Cause and effect essay topic development, if not pre-assigned, can be a difficult task. You are not merely looking to describe a phenomenon. You need to determine how it fits within a body of professional literature or a scholarly debate. The cause and effect approach is an effective method of organizing and discussing ideas. It is rooted in the creation of explanatory hypotheses about a phenomenon. Begin your topic search with a handful of concepts.
Selecting the Topic
Think about all of the things that affect you every day. Choose one that is somewhat familiar to you and you care about. Make a list of possible topics and brainstorm a list of phenomena related to each category. Choose a topic that satisfies the assignment and is narrow in scope. Narrow your list and select a topic that seems reasonable. If you are having difficulty selecting a topic to write about, then consider one of these subjects for your essay: What are the effects of college life on you? Does listening to music increase learning? What are the effects of poverty? What were the effects of the Civil War on black Americans? What are the effects of television cameras in the courtroom?
Approaching the Topic
Once you have selected a topic, think about your readers. Consider what they know about your subject. Consider whether they are aware of the cause and effect connection associated with it. Next, think logically. Linking cause and effect requires clear, logical thinking supported by strong evidence. Check your evidence for accuracy. Examine your supporting points. Insure they are relevant and check your overall thesis for logic. Eliminate any fallacies that come up in opposing arguments.
Narrow and Research the Topic
Write your topic on paper. Below the topic, brainstorm a list or related causes and effects in two columns. Think about what you already know about the subject. Next, do preliminary research to expand the list and distinguish primary causes and effects from secondary ones. Revise you topic as needed to address only primary causes and effects that your research can link to a specific fact, occurrence or circumstance.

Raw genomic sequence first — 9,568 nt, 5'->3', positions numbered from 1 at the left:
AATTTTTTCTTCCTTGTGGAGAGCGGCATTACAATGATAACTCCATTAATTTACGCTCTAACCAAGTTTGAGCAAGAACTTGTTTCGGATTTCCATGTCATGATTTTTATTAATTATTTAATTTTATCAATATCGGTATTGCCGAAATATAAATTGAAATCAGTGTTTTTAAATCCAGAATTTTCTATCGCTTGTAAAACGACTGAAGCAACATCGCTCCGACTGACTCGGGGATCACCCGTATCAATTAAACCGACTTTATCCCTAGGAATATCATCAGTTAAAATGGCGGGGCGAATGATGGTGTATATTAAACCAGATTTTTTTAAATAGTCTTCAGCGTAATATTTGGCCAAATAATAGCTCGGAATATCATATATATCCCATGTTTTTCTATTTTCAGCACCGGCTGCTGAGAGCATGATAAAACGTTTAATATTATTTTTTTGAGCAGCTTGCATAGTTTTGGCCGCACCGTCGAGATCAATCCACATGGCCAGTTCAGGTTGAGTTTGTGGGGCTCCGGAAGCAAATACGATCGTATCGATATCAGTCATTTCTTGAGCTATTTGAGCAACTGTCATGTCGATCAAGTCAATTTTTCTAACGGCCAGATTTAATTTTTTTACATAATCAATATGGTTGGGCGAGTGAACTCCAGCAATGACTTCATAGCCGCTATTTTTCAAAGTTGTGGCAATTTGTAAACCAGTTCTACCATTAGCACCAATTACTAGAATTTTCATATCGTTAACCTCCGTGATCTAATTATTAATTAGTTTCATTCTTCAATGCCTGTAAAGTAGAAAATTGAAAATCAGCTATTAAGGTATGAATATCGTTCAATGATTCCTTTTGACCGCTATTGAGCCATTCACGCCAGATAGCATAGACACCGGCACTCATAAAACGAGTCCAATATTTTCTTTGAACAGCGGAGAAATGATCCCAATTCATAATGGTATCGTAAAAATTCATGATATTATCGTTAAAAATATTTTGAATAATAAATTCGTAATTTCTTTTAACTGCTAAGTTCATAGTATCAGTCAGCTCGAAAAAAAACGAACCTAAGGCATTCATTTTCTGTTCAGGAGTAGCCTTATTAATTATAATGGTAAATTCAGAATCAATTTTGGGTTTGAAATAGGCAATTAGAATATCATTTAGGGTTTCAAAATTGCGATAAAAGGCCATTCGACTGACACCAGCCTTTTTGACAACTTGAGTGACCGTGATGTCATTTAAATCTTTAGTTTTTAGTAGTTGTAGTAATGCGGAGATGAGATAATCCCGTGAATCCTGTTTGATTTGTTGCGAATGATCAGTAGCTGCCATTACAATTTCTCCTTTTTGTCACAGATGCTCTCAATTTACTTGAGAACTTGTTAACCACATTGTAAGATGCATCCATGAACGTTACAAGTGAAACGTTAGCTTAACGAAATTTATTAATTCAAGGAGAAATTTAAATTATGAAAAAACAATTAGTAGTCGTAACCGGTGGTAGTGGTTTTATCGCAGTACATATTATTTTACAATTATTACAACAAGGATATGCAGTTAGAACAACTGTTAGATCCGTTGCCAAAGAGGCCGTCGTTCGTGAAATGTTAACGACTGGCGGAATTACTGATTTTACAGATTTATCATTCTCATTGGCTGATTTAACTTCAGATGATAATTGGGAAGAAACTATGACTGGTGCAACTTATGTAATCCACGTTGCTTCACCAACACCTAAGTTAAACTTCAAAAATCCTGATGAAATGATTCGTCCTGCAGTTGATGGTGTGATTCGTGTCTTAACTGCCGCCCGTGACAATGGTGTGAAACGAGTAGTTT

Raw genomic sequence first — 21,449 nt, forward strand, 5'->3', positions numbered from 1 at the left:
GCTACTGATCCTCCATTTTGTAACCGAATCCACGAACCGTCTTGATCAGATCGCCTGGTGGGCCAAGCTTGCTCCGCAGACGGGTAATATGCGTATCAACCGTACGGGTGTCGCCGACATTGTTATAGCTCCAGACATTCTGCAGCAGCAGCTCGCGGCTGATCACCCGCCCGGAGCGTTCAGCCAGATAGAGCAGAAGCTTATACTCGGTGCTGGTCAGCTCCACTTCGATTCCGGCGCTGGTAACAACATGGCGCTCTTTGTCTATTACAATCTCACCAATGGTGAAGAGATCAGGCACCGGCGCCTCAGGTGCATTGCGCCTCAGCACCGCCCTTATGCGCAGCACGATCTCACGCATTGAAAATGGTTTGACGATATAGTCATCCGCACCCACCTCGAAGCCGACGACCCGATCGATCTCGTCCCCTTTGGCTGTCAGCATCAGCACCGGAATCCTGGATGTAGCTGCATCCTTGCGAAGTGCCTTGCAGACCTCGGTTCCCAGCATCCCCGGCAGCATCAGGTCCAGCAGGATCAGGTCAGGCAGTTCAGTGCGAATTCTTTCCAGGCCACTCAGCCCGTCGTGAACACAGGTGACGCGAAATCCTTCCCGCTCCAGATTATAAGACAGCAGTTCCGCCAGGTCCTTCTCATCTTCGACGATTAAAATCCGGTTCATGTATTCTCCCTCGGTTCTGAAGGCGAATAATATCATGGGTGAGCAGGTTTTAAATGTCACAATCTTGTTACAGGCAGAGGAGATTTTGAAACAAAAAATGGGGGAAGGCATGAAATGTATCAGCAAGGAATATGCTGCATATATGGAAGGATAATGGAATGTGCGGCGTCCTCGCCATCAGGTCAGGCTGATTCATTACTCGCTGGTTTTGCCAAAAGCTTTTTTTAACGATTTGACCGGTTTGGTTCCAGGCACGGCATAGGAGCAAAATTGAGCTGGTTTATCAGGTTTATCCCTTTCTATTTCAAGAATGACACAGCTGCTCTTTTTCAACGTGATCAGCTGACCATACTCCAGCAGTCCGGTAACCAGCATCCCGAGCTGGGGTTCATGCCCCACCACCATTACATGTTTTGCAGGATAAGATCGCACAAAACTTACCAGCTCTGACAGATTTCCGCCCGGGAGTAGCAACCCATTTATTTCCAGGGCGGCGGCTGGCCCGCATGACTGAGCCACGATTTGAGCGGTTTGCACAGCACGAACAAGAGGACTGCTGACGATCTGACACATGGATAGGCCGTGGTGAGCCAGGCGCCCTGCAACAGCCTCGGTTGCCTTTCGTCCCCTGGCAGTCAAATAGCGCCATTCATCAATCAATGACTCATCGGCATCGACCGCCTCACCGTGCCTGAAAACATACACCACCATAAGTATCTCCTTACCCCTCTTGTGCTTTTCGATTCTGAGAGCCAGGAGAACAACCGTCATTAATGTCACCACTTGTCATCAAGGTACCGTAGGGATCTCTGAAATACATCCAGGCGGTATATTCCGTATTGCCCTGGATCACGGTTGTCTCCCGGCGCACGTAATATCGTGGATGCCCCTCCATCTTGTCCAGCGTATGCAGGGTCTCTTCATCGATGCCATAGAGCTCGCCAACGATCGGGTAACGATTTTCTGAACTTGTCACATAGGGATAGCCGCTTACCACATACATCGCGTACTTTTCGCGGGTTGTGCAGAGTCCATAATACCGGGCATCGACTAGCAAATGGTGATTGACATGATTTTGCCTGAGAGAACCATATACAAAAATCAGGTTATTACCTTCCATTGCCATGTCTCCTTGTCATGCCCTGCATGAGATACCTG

Developing your Essay
The opening paragraph sets the tone of the cause and effect essay. The reader should be able to figure out your approach and findings within the first paragraphs. The body of the essay must contain convincing arguments supported by the adequate source material. This is the heart of the report. Use the final paragraph to state your conclusions and restate the points made. Maintain a professional voice within the entire cause and effect essay. Such phrases as, "it is obvious" or "it is common knowledge" should be avoided.
- "Manual for Writers of Term Papers, 6th Ed."; Kate L. Turabian; 1996
- "The College Writer: A Guide to Thinking, Writing, and Researching"; Randall VanderMey, Verne Meyer, John Van Rys, Dave Kemper, Pat Sebranek; 2004
- "The Elements of Style, 4th Ed."; William Strunk, Jr., E. B. White; 1999
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